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Old 01-07-2019, 07:23 AM   #21
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On the first part I would add one of those small bottles of red wine...
NO! Get a bottle of a full bodied red, add a glass to the sauce, and drink the rest. As Jacques Pepin would say, Happy Cooking!

I use hot Italian sausage (store brand, billed as lower fat content) with the ground beef, about a third to a half of the total amount of meat. I brown the meats, drain over paper towel, and then saute the onions, etc. Nothing wrong with some diced green pepper if you like. If your sauce has too much acidic bite to your liking, you can add a teaspoon or three of brown sugar to smooth it out.
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Old 01-07-2019, 07:56 AM   #22
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I agree with Andy. On the first part I would add one of those small bottles of red wine, let it reduce down then add the canned tomatoes and sauce. I prefer fresh basil, stems can be removed when sauce is done and I don't use oregano in any Italian red sauce except pizza sauce. I would also add some red pepper flakes to taste as well as a parmesan bone. I'd cook with the lid off and add some unsalted beef stock to thin if needed.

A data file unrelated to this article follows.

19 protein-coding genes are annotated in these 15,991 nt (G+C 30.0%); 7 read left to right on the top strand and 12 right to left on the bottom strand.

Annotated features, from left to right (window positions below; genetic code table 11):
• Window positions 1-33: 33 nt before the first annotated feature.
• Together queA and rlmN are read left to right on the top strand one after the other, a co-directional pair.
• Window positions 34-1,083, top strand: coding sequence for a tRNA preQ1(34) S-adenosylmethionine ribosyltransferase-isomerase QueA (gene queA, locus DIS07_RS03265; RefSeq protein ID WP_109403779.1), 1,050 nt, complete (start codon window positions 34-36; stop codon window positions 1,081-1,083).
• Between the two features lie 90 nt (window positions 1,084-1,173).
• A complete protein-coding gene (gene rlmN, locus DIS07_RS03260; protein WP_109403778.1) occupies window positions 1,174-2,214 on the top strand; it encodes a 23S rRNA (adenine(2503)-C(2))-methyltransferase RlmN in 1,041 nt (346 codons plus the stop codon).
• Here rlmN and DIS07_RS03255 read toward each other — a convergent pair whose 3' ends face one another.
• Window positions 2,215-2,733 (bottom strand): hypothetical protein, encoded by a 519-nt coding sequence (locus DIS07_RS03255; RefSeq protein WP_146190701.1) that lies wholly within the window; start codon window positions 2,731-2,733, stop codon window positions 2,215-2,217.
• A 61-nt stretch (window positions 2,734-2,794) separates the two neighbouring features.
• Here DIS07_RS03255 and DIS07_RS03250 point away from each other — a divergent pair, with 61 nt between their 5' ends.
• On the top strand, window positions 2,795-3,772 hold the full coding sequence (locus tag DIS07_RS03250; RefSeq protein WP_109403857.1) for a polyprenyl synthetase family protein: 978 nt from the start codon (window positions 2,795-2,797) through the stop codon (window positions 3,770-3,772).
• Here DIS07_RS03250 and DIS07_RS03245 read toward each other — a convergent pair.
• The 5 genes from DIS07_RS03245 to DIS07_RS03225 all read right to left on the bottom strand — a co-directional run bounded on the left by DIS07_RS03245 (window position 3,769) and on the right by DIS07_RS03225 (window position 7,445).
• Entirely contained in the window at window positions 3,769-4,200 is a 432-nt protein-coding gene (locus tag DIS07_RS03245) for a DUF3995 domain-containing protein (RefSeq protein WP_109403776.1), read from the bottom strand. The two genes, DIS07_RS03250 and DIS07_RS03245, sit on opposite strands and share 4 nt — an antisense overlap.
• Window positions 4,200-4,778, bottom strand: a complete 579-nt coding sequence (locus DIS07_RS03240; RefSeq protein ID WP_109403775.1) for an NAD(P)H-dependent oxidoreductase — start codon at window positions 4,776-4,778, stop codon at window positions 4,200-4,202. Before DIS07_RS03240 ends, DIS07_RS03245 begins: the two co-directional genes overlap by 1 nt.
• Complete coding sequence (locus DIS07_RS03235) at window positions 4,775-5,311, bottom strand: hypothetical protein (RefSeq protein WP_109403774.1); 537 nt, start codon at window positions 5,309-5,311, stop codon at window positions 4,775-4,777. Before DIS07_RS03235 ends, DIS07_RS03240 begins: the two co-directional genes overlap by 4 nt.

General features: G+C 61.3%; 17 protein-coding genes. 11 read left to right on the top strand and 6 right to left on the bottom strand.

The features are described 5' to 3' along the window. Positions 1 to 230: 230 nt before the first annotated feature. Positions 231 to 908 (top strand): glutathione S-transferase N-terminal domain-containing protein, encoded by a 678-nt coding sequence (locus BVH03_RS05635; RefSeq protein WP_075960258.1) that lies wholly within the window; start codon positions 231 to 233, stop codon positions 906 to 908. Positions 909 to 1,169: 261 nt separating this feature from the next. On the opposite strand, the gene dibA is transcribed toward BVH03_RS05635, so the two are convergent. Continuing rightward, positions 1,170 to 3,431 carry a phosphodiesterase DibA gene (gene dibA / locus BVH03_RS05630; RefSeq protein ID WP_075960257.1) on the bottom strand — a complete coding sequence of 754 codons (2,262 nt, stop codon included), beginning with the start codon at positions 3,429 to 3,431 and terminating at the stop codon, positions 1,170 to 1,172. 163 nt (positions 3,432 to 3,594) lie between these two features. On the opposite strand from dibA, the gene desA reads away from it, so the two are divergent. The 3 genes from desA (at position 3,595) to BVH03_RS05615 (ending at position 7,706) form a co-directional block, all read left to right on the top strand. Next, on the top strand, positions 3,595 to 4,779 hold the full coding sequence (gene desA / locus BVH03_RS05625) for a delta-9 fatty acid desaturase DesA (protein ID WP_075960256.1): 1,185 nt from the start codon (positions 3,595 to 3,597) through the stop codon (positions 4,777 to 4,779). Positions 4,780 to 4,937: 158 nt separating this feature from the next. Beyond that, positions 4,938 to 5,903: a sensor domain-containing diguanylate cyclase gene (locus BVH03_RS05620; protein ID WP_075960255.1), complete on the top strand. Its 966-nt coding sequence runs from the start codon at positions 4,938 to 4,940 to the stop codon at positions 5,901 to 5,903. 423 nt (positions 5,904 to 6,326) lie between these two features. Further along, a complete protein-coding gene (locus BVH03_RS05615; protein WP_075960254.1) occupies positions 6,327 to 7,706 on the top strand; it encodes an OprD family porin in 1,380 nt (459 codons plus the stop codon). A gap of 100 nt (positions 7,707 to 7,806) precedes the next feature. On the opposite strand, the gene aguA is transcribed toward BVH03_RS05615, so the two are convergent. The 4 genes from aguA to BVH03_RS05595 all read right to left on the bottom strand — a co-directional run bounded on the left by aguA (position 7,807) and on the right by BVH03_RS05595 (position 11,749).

I have a seldom used bottle of red cooking wine. These helpful hints are getting above me real fast.
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Old 01-07-2019, 08:12 AM   #23
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Just one more tip?

If you find that your meat sauce is a little greasy with a good amount of visible oil floating on top, you can always turn off the heat so it stops simmering, then use a clean towel (or thick paper towel) to blot off the oil.

I used to have a girlfriend that blotted any oil or fat off of everything. Sauces, pizza, even potato chips were pressed in a paper towel (and then you ate potato crumbs). She was a part time professional dancer, so she was a lttle crazed with keeping in shape. But she was raised in a very traditional Italian American house, so not eating much wasn't an option.
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Old 01-07-2019, 08:13 AM   #24